G.W. Turner & Sons
English, active 1873–1895
Soup tureen, c. 1883
21 x 34 x 21 cm
Collection of the Winnipeg Art Gallery; Gift of the Canadian Antique Dealers Association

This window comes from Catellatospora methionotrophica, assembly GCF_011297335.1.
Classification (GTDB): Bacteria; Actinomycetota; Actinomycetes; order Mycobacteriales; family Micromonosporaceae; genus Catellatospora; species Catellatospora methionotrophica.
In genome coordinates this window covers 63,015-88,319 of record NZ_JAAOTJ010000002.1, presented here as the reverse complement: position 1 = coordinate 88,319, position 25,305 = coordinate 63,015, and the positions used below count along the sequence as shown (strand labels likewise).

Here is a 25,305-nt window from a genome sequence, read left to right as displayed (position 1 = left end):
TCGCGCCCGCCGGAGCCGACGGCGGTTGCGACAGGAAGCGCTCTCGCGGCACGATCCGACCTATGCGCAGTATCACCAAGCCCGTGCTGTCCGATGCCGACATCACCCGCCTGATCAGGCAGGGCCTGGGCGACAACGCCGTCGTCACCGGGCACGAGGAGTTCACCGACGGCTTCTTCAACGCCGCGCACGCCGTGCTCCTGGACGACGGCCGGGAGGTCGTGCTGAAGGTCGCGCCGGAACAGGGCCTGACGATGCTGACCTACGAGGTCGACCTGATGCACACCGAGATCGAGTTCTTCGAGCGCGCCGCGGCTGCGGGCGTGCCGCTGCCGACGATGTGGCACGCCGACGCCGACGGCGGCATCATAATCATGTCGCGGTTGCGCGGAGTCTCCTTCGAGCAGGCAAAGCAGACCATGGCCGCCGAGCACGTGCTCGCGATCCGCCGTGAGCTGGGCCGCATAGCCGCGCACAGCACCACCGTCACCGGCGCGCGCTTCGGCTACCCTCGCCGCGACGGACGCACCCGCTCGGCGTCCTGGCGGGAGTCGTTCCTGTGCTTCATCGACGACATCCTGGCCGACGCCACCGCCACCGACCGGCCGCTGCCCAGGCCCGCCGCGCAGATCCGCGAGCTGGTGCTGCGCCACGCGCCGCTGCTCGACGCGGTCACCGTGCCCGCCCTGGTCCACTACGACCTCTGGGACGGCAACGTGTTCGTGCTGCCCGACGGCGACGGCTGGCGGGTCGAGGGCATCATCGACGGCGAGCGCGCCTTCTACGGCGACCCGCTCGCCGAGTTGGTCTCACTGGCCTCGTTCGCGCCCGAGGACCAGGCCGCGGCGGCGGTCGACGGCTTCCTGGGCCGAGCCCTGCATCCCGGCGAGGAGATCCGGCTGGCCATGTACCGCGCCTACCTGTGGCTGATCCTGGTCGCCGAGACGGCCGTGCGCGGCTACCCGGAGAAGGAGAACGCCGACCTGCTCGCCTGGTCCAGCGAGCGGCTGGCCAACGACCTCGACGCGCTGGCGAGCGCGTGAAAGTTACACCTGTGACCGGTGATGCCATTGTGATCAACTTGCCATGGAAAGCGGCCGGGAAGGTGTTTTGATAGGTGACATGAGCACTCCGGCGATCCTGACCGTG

By the mid-nineteenth century, global travel was easier because land and sea transportation were more accessible and comfortable. Canada became one of the newest travel destinations. Pottery manufacturers enhanced the visual travelogue by bringing geography to tables, decorating dinnerware with scenes taken from engravings illustrating popular travel books. The WAG’s soup tureen is one of the rarest examples to use printed imagery from William Henry Bartlett’s book, Canadian Scenery (1842), as it is decorated with not just one but eight views of the Canadian landscape. At least twelve Staffordshire potteries worked with scenes taken from Bartlett’s engravings. The manufacturer of this particular work, G.W. Turner & Sons, was a modest enterprise whose market for such wares were the local and colonial consumers.